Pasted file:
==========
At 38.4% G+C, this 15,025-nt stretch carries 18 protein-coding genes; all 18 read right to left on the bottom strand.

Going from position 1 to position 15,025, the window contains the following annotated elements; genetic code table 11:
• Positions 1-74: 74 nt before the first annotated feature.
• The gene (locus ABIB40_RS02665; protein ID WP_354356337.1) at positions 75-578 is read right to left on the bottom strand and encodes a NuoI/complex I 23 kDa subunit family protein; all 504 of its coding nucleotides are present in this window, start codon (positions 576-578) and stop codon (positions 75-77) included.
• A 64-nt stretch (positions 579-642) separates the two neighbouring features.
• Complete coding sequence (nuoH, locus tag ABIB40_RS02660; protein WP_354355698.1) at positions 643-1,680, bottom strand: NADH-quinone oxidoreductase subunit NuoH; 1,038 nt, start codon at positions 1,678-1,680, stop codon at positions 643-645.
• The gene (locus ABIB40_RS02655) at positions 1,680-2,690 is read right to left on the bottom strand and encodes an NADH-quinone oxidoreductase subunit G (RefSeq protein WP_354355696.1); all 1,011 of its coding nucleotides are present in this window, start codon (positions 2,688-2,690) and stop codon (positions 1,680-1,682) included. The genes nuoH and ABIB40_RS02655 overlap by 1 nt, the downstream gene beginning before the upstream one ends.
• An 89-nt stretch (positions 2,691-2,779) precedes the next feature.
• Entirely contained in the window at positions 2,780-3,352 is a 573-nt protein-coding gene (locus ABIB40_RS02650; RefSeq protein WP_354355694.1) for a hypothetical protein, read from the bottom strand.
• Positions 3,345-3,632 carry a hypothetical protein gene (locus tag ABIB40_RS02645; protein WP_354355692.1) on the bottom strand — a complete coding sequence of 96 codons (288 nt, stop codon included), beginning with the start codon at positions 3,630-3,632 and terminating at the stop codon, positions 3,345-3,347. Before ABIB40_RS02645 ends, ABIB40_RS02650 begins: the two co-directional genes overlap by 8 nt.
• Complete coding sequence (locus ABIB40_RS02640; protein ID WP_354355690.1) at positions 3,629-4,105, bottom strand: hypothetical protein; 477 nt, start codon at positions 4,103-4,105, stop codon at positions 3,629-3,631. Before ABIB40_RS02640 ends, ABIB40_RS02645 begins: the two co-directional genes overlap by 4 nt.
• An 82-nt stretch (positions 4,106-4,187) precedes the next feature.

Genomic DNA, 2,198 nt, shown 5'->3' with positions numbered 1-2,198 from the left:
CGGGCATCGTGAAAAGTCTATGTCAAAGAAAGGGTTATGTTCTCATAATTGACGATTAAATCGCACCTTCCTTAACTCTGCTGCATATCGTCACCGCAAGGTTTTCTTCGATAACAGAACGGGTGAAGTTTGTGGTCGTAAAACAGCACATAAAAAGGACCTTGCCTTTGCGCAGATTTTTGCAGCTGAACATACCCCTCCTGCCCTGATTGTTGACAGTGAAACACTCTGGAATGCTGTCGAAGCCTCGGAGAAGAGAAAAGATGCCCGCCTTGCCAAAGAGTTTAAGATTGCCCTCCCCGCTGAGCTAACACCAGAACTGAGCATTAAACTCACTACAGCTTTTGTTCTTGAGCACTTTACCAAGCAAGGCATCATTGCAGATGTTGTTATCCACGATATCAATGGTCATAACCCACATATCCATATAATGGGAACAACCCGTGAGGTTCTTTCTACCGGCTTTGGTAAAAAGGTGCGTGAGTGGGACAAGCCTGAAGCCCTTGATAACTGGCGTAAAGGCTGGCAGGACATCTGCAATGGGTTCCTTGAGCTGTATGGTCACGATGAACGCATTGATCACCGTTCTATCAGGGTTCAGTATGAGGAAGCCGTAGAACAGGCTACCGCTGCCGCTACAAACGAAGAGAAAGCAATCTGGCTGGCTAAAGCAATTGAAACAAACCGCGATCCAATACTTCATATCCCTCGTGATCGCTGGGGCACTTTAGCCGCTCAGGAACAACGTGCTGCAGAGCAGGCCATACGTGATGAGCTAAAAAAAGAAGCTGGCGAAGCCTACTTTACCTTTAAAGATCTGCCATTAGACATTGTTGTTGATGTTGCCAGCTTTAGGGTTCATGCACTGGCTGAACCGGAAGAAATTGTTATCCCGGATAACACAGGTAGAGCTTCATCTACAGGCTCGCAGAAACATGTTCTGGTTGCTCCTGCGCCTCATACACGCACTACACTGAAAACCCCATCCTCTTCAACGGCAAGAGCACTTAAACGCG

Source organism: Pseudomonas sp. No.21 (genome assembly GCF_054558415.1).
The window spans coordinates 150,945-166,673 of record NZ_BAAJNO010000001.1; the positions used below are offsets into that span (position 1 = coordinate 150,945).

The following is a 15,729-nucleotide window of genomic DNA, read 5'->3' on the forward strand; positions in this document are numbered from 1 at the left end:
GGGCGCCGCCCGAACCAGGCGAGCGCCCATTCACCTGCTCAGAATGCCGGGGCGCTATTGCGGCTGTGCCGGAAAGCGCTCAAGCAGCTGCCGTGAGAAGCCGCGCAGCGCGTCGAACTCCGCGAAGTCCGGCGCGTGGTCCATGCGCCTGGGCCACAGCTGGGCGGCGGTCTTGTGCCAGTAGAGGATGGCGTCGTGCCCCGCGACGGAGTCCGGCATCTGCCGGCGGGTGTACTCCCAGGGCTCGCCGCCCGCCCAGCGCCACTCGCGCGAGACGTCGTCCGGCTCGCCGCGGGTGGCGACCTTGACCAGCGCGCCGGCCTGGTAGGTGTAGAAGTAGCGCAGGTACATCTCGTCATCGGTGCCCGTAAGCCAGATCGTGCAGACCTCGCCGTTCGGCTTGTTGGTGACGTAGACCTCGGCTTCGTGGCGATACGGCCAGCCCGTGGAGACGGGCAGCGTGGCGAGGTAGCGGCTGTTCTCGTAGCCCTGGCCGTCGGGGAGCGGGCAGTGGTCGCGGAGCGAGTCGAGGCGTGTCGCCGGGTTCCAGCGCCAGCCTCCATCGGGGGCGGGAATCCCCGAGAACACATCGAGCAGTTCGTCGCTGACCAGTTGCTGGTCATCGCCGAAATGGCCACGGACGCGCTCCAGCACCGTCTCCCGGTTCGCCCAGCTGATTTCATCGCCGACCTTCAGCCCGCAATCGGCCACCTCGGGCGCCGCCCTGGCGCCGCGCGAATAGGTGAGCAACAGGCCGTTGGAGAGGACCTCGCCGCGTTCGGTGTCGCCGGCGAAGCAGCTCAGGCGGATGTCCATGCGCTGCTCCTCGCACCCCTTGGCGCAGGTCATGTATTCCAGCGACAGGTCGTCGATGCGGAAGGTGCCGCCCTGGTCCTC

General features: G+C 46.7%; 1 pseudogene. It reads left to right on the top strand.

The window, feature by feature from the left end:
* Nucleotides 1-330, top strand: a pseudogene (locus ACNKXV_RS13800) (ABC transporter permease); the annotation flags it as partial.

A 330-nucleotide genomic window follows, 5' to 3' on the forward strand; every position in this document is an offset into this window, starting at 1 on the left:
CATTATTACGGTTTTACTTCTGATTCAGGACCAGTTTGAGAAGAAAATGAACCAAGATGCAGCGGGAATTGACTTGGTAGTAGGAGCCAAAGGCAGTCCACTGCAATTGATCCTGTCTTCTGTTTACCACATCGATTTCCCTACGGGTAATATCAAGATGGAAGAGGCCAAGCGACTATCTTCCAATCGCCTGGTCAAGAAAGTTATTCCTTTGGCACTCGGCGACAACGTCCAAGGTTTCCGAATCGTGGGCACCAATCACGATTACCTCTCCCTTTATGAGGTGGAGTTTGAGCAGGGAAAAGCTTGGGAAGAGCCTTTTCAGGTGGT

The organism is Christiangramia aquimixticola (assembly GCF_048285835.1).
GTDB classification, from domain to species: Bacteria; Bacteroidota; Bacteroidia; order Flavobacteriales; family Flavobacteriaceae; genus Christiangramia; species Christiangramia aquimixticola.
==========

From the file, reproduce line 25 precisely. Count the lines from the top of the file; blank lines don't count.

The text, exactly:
GTDB classification, from domain to species: Bacteria; Bacteroidota; Bacteroidia; order Flavobacteriales; family Flavobacteriaceae; genus Christiangramia; species Christiangramia aquimixticola.